Introduction > Reviewing Literature > Where to Look for Information > Primary Literature

Primary Literature

Researchers rely on peer-reviewed primary literature (scientific papers, conference proceedings and dissertations) more than secondary literature. This is partly because they are extremely specific in terms of the subject area, but also because primary literature represents the cutting-edge of science. The refereeing process that primary literature is subjected to is your best guarantee that the information is correct and trustworthy.

Your University library or Internet databases are the best way to search for primary sources. If your research involves quantitative information, such as population, population growth, etc, your literature review should contain the most up-to-date information you can find.

Scientific papers

Bound scientific papersTo be published in a scientific journal, a paper must pass the peer-review process and be an original piece of work. Although it may take up to a year from submission to publication, papers represent one of the most up-to-date and reliable sources of information for scientists. When you read scientific papers it's a good idea to take note of conclusions, but also the results and methodologies used.

Your lecturer and/or librarians will let you know what journals are relevant to your area of study. Possible journals that may interest you can be found on publishers' web sites, including:

Undergraduates sometimes produce original research which their supervisor may encourage them to publish. Students can often publish work in their university e-journal, or in the national undergraduate journal, Bioscience Horizons.

Can you identify THREE journals that publish papers that might be of interest/relevance to your area of study? If you can't, speak with your librarians

Conference proceedings

Bound conference proceedingsResearchers often present the results of their work at national and international science conferences. Each presenter provides a written overview of their presentation and this is given to conference attendees in the form of a 'conference proceeding'. Unless you have attended the conference (or know someone who has!), conference proceedings can be difficult to find. Searching the Internet for the conference title is often your best bet for finding the proceedings. Alternatively, for science conferences, check ISI Proceedings (generally available through your library) for an on-line search engine for conference proceedings. You can also search using ProceedingsFirst, which lists those proceedings available in the British Library, and the sister website PapersFirst for papers presented at the conferences. Wherever possible check to see if the author(s) have published their work in a peer-reviewed journal as this will provide a more detailed overview of the work.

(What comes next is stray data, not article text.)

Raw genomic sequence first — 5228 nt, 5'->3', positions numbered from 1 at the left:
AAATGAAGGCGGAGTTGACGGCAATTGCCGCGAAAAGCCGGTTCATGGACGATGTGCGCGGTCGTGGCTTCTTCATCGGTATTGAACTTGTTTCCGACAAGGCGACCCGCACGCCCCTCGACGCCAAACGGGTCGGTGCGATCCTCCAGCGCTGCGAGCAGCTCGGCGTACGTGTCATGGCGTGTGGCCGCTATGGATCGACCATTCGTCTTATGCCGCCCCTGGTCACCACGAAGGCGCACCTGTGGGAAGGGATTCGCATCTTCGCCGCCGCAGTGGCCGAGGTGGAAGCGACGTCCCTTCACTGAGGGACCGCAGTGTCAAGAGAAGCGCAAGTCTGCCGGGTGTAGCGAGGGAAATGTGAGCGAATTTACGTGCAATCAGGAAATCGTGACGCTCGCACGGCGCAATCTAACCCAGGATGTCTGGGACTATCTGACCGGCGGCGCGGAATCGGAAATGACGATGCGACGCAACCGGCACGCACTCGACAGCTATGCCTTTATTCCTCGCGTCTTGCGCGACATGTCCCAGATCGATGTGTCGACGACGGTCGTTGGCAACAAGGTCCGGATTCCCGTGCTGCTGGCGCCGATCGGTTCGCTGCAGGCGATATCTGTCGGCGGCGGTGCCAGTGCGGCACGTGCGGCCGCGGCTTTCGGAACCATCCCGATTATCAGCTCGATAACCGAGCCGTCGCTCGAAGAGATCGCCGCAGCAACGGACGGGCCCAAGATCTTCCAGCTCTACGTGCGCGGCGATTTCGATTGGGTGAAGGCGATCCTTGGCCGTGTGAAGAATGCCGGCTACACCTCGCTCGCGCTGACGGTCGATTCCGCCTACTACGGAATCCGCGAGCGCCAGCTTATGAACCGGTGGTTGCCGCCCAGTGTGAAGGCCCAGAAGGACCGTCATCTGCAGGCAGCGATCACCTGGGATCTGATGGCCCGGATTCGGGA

Dissertations (sometimes called theses) are produced by final year undergraduates, MSc, MPhil and PhD students. Your University library will have a copy of every dissertation produced by its students, although you may have to request a copy from the library basement! The British Library holds copies of postgraduate dissertations and these are available (for a small charge) using inter-library loans. Accessing dissertations from other Universities, particularly those produced by undergraduates, can be difficult. However, several universities have their own journals for publishing undergraduate research work, for example BURN (Nottingham) and Reinvention (Warwick). Oxford University Press also produce a national undergraduate journal, Bioscience Horizons.

Find out if and where your department keeps its copies of dissertations. Spend ten minutes looking through them - you might find inspiration in the titles for your own research projects, and you'll also get a feel for what's expected of you
<<< Previous Page >>><<< Next Page >>>